1. Roofing Material
The single biggest factor affecting roof lifespan is clearly that of roofing material. Asphalt shingles are most commonly used and typically last 20 to 25 years, which is reflected on their manufacturer’s warranties. Tile and metal shingles are also frequently used. Look for a contractor who can recommend the most durable brands and who can give you a realistic estimate of each material’s life expectancy.
2. Quality Installation
The way new roofing is put up can have a significant impact on how long it stands up to the years. Proper placement of shingles and fasteners and adhering to all manufacturer’s instructions will both gain more durability and protect your product warranty.
To prevent leak, prevent disintegration of your roof decking, and keep moisture and mold from building up and weakening shingles, a heavy duty roofing underlayment should be used. The underlayment’s presence also backs up the shingles, adding strength and preventing slippage.
4. Insulation & Ventilation
By adding insulation to your attic and installing attic fans and vents, you can decrease the heat level of your shingles during the hot summer months. In colder climates, good insulation can help prevent ice dams. Additionally, having the correct ventilation ratio can help reduce moisture build up. All of this can assist in de-stressing shingles and getting extra years out of them.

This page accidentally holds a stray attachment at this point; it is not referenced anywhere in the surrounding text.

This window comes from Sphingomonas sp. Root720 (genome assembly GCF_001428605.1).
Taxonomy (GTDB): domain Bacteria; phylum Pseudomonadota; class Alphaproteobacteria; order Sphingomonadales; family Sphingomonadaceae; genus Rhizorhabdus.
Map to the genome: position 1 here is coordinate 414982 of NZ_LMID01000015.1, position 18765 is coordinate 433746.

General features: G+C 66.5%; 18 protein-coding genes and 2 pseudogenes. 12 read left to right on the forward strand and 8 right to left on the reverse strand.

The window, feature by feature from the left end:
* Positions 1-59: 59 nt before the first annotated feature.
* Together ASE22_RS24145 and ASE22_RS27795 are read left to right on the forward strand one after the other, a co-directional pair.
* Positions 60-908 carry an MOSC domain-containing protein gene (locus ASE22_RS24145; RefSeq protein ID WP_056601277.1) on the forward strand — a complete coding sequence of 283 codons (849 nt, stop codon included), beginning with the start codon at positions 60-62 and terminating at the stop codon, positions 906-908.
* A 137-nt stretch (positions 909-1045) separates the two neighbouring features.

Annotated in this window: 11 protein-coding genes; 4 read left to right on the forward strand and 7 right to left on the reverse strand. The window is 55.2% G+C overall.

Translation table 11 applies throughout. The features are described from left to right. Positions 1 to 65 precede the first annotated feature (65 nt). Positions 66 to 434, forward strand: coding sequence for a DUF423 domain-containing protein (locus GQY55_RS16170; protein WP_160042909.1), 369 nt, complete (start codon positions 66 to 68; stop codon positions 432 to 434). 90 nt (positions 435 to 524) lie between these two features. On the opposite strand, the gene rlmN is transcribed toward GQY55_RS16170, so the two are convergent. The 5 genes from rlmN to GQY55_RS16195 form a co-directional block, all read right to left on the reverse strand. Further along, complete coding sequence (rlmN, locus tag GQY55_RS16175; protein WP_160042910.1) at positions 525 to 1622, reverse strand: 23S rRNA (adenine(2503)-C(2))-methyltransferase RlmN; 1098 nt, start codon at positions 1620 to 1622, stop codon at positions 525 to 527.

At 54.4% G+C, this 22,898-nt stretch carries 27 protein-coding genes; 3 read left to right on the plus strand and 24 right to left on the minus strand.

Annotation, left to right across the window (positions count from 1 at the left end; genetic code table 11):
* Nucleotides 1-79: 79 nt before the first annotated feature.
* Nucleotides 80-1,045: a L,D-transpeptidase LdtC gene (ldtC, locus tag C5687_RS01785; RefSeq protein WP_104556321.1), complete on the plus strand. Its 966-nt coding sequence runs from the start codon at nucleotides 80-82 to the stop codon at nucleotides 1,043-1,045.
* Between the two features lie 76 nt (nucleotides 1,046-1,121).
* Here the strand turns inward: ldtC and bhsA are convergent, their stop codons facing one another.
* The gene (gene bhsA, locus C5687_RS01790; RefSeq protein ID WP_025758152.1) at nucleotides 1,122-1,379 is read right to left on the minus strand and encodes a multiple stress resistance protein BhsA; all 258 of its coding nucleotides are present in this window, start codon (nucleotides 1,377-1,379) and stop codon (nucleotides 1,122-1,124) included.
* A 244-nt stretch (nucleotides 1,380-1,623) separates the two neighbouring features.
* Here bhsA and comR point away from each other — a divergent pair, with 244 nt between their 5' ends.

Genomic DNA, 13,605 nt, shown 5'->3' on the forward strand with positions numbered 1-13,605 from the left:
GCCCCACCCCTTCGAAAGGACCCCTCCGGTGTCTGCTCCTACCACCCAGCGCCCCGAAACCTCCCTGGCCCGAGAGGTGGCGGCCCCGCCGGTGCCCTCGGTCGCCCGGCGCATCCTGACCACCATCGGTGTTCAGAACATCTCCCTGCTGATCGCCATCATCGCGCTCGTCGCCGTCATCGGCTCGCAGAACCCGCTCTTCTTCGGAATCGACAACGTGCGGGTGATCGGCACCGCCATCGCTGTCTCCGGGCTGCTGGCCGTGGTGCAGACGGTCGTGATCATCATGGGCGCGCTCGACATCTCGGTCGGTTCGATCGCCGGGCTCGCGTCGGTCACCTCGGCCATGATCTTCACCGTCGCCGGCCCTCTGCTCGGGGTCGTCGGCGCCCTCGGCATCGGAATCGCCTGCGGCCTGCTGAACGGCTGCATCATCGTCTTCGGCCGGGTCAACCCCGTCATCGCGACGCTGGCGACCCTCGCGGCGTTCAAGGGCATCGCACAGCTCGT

5. Roofing Color
Darker shades of roofing material can absorb heat and hold it for a long time, while lighter shades have less trouble with this. For this reason, you might want to consider using, say, a gray as opposed to a pitch black if possible. Given other factors put in your favor, roof color may not be the most crucial issue, but it will have at least some impact on roof longevity.
6. Roof Slope
You may not be able to change the slope of your roof, but one should at least be aware of the fact that lower sloped roofs take longer to shed moisture after a rain and also are more easily damaged. If you have a medium to steep roof, great; otherwise, take extra care with your low slope roof by investing in tougher roofing materials and by getting one or two roof inspections per year.
7. Climate Patterns
Another factor we can’t control that affects roof life is the weather. Climate, weather, and wind or hail storms can all have an impact. The key here is to choose a material that is well suited to the climate zone your house is located in. And if your roof does suffer blows from a major weather event, be sure to get an inspection and any needful repairs without delay.
To learn more about how to get the greatest possible life span out of your roofing, or for a free quote, feel free to contact Sheegog Contracting today!